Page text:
Some women are wary of moving their bowels for fear of disturbing the stitches but despite what it may feel like, you’re highly unlikely to open the tear or cut again. There’s a good chance you won’t need to move your bowels for a few days following labour, but it is key to avoid constipation and straining. Make sure you take in plenty of fresh vegetables and fruit as well as wholegrains, and be sure to drink lots of water.

Haemorrhoids After Birth

Many women experience haemorrhoids (piles) after birth, but they normally last for just a few days. Drink plenty of water, and eat lots of fresh vegetables, fruit and wholegrains. This will make it easier to move your bowels and should ease the pain somewhat. Avoid straining as this makes haemorrhoids worse. If you’re feeling very uncomfortable, tell your midwife – they can offer you an ointment.

Post-Birth Bleeding (Lochia)

After you give birth, you will have blood-filled vaginal discharge known as lochia, even if you’ve had a caesarean section. For around the first ten days this bleeding will be rather heavy, and you will require super-absorbent pads. Be sure to change them often, and wash your hands before and after. Using tampons before your six-week postnatal check is not recommended because they could lead to infection.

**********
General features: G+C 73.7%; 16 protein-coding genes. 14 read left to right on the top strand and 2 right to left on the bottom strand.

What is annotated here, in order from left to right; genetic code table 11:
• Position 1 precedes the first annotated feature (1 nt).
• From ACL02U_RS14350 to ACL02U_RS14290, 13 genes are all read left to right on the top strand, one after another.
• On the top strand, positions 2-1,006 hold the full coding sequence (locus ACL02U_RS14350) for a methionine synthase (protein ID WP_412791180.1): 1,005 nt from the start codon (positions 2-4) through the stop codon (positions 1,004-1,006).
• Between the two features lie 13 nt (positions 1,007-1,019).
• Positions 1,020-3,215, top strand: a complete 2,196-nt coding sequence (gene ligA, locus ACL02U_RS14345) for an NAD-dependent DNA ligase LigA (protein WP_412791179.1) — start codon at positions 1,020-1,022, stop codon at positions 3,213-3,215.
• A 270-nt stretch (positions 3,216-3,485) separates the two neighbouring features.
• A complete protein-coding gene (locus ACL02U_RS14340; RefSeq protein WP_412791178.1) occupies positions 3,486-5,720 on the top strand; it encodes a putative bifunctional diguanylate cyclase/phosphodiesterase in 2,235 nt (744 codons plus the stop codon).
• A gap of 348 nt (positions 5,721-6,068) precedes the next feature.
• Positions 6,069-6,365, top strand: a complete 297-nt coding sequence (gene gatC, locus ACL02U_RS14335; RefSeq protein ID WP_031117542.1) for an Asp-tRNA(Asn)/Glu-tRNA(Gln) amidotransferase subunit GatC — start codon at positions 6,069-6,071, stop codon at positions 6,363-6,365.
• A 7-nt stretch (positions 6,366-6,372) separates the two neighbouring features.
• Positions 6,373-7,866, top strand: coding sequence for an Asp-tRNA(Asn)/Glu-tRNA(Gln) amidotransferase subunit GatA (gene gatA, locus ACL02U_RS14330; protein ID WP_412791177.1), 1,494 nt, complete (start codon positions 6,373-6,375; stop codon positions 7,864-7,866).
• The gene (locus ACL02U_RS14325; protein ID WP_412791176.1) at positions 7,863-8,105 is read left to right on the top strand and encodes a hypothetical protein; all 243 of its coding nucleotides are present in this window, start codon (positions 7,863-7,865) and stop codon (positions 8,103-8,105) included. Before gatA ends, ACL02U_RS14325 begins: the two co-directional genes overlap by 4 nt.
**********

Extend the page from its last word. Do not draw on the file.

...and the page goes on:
You might notice that after breastfeeding the bleeding is heavier and redder. You might also experience cramps similar to period pains. These are referred to as “after pains”, and they occur because breastfeeding causes the womb to contract.

The bleeding may continue on and off for up to six weeks, and over time, it will gradually turn a brownish colour, lessening and then stopping. If you experience significant clotting, save your sanitary pads to show your midwife because you might require some treatment.

Guarding Against Deep Vein Thrombosis (DVT) After Labour

In a case of DVT, a blood clot builds in the deep veins of the legs. It is very serious and can be life-threatening if the clot moves from the legs up to the lungs.

Pregnant women and mothers within six weeks post-labour are at higher risk of DVT. As you may also know, flights longer than five hours can heighten this risk further. So if you are planning a trip by plane, you must speak to your health visitor or doctor beforehand. They can advise you on circulation-stimulating exercises to do whilst flying.

If after an air trip you experience a painful, swollen leg or have trouble breathing, see your doctor urgently or go to your nearest accident and emergency department.

Postnatal Exercise